More adults in the world are distinguished as obese than underweight, a major study has suggested.
The research, led by scientists from Imperial College London and published in The Lancet, compared body mass index (BMI) among almost 20 million adult men and women from 1975 to 2014.
It observed obesity in men has tripled and more than doubled in women.
Lead author Prof Majid Ezzat said it was an “epidemic of severe obesity” and urged governments to some kind of preventive action.
The study, which was taken on data from adults in 186 countries, found that the number of obese people worldwide had risen from 105 million in 1975 to 641 million in 2014.
Meanwhile the number of underweight people had risen from 330 million to 462 million over the same period.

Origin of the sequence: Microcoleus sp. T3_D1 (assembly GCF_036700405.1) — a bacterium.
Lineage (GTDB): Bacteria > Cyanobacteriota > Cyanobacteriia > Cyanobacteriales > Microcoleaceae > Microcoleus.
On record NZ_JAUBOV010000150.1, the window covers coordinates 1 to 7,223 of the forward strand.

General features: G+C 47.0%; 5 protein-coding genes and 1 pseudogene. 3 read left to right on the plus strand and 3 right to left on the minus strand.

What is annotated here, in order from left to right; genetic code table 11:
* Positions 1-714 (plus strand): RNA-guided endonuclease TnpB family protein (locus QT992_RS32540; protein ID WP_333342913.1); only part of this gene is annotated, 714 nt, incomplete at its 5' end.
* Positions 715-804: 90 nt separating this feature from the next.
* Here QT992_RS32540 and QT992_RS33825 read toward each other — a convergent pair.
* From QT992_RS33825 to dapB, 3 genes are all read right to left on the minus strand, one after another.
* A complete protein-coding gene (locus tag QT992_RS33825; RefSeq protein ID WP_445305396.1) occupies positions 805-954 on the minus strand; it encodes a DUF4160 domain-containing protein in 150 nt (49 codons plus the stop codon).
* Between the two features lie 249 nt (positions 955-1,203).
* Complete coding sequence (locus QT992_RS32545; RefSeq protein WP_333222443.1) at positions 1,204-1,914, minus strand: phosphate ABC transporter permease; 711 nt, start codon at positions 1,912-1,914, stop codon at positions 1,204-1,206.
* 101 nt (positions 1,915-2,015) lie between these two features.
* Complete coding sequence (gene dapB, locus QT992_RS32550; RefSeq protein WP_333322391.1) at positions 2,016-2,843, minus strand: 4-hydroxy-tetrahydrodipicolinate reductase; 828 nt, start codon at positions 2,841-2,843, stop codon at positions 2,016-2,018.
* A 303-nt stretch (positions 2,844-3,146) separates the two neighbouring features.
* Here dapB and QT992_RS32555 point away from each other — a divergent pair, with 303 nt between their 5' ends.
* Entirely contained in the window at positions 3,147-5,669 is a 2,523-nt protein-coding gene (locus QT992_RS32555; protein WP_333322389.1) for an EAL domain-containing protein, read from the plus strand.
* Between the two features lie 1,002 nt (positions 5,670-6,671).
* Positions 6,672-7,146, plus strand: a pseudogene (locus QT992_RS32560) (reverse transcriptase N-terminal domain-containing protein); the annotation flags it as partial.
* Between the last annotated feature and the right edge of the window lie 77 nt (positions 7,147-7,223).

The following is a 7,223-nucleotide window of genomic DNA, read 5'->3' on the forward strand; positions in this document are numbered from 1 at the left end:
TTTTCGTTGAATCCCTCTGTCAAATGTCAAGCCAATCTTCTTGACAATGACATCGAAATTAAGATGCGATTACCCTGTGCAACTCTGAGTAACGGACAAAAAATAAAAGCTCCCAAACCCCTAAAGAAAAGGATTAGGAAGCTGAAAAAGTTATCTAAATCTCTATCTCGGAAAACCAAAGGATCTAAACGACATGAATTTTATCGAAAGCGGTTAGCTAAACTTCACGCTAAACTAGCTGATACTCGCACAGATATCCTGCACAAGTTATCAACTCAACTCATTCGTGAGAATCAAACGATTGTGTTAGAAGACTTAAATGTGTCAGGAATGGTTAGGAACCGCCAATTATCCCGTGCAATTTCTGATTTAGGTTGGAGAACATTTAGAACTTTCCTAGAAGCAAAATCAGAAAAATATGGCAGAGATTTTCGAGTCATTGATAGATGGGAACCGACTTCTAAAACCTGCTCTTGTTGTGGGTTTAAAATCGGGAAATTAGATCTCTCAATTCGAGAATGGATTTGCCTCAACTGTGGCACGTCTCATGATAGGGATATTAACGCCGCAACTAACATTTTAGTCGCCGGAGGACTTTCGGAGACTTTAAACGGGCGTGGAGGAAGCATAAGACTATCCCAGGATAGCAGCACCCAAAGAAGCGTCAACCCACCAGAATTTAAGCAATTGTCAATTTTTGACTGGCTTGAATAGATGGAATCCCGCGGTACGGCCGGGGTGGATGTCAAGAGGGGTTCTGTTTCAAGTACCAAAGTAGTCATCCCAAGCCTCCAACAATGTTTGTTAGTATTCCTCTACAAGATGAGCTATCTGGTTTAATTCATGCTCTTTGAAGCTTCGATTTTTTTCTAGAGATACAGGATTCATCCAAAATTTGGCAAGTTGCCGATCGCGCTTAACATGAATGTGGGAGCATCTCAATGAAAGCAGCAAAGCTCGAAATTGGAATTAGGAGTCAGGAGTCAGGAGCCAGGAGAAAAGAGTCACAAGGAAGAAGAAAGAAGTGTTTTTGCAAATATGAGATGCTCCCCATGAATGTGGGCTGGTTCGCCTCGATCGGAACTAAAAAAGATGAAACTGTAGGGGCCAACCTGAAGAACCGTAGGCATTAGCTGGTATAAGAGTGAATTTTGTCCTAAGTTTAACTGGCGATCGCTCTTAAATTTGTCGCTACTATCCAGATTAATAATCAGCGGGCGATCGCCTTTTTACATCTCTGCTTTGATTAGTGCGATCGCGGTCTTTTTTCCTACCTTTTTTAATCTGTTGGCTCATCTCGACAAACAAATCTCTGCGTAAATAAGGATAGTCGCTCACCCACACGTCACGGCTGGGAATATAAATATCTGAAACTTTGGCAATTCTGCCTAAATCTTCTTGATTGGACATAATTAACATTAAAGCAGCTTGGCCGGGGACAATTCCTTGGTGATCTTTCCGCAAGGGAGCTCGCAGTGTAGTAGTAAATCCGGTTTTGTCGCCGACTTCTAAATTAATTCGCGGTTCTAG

Global obesity rates among men went up from 3.2% in 1975 to 10.8%, while among women they rose from 6.4 % in 1975 to 14.9%.
This equates to 266 million obese men and 375 million obese women in the world in 2014, the study said.
The research also predicted that the probability of reaching the World Health Organization’s global obesity target – which aims for no rise in obesity above 2010 levels by 2025 – would be “close to zero”.